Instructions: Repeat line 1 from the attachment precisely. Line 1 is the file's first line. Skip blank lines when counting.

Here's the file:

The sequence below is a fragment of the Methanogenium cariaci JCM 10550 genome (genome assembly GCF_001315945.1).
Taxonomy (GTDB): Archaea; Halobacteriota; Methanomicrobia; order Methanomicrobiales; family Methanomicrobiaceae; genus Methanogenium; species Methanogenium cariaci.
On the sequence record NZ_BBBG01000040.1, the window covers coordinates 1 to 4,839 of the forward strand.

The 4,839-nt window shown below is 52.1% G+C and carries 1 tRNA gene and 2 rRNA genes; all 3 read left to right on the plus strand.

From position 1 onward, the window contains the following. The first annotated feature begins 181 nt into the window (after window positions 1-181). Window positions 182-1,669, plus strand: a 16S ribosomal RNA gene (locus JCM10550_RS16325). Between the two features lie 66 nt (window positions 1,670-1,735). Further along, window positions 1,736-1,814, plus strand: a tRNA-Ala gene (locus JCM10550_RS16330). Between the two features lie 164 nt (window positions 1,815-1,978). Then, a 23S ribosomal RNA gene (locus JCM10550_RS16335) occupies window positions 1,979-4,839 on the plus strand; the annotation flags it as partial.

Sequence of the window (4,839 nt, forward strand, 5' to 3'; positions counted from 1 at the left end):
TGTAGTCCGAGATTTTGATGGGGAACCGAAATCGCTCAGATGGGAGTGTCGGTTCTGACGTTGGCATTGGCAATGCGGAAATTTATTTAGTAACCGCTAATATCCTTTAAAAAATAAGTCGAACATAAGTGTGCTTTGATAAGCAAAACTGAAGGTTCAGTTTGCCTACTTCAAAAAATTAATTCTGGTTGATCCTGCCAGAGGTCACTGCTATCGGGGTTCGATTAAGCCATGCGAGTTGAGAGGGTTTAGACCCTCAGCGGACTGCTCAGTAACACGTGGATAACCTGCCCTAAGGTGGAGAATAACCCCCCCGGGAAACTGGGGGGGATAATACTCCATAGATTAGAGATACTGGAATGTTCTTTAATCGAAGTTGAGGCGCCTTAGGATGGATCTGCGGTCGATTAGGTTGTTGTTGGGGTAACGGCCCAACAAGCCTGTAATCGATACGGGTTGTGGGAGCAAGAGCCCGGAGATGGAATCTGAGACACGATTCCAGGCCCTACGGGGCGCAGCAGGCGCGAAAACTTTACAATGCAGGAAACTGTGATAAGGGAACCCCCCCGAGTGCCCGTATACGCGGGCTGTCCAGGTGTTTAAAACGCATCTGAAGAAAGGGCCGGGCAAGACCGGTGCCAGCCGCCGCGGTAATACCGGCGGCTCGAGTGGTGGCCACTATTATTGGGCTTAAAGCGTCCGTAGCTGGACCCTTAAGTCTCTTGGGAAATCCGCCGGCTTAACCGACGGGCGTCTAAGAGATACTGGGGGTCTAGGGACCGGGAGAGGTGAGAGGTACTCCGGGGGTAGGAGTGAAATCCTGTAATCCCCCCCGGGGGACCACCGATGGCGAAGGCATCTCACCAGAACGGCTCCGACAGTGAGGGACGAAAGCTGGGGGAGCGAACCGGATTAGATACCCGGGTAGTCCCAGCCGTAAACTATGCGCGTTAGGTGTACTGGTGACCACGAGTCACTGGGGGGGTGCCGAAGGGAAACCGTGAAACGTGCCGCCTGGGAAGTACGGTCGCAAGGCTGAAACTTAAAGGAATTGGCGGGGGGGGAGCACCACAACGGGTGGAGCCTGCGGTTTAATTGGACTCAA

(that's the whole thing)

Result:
The sequence below is a fragment of the Methanogenium cariaci JCM 10550 genome (genome assembly GCF_001315945.1).